Female sheep (ewes) reach puberty between 5 and 12 months of age, depending on the breed and nutrition of the ewe, and should be at least 70% of their mature weight at breeding. Most sheep are seasonal breeders, reacting to shorter days as a cue for breeding. The presence of a ram stimulates the reproductive cycle (estrus). The typical peak time for breeding is the fall (October-November), and ewes come into heat every 16 to 17 days. Gestation is about 150 days.
Breeding and lambing should be planned based on many factors including the following:
- Market demands (What type and size of animal will you market and when?)
- Available forage
- Timing (Do you want to lamb in January or March?)
- Production system (Do your animals breed out of season; do you want multiple lamb crops in a year; are you lambing on pasture or in a barn?)
- Climate (Is shelter available?)
While the ram is often overlooked, he is the most important member of the flock. Your ram influences every lamb in your flock. Having a quality ram, with the traits you want, is important to building a productive flock.
How many rams do you need?
You should have one mature ram for every 35 to 50 ewes. Ram lambs (7 to 12 months) can service 15 to 30 ewes.
Rams reach puberty between five and seven months, at approximately 50% of their mature weight. It is wise to have a breeding soundness exam (BSE) performed on your ram. A BSE can be conducted by your veterinarian or other trained professional. The exam consists of a physical evaluation of the ram (lameness, body condition, general health, scrotal circumference) and semen evaluation (sperm count, motility, and morphology). It is also important to observe rams for breeding behavior. A breeding soundness exam will not indicate libido. You can use a marking harness to assess breeding behavior and effectiveness. Exposure to high temperatures can cause a ram to be temporarily sterile (up to 10 weeks). Shade and shearing can help keep rams cool.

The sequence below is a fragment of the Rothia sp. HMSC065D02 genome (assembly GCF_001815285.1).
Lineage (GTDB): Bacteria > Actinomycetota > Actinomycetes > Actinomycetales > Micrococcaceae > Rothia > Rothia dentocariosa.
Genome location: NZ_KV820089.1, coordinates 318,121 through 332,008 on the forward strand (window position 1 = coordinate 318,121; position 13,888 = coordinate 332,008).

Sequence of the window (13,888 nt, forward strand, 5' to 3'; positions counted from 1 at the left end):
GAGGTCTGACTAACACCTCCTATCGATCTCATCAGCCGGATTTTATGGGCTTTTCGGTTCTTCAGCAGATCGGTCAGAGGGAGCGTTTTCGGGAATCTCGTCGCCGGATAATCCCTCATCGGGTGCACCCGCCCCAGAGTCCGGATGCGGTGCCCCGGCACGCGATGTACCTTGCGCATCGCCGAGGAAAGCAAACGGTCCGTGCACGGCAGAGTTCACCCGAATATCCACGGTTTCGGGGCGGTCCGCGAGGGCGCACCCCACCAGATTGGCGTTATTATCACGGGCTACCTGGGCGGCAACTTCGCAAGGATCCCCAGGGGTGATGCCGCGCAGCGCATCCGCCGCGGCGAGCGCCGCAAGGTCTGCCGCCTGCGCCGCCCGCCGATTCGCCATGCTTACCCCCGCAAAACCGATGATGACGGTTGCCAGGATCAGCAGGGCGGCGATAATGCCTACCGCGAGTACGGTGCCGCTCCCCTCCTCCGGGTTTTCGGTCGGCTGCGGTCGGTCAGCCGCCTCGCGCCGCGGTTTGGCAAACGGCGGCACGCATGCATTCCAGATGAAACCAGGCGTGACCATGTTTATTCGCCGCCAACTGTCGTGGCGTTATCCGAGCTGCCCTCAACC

Males of breeding age are unpredictable and may be aggressive. Rams should never be trusted, even if they were hand raised. In fact, hand-raised rams can be more dangerous because they lack fear or respect for humans. Behaviors that were fine when they were small (butting, rubbing) can be dangerous in a full grown ram. Never turn your back on a ram. If you are raising rams, don’t touch their heads, and don’t try to make them pets.
In general, ewes will lamb with no assistance and with no problems. Good nutrition and plenty of exercise will prevent many birthing problems.
Lambing can be done in sheds or barns or on pasture. Pasture lambing reduces the need to invest in buildings and equipment and is more appropriate for low-input systems. Southern flocks will have less difficulty with inclement weather than those in colder climates. Disease occurrence may be lower with pasture lambing than with shed lambing because disease agents are not concentrated as they are in confinement. Disadvantages of pasture lambing include greater risks of parasites and losses from bad weather and predators.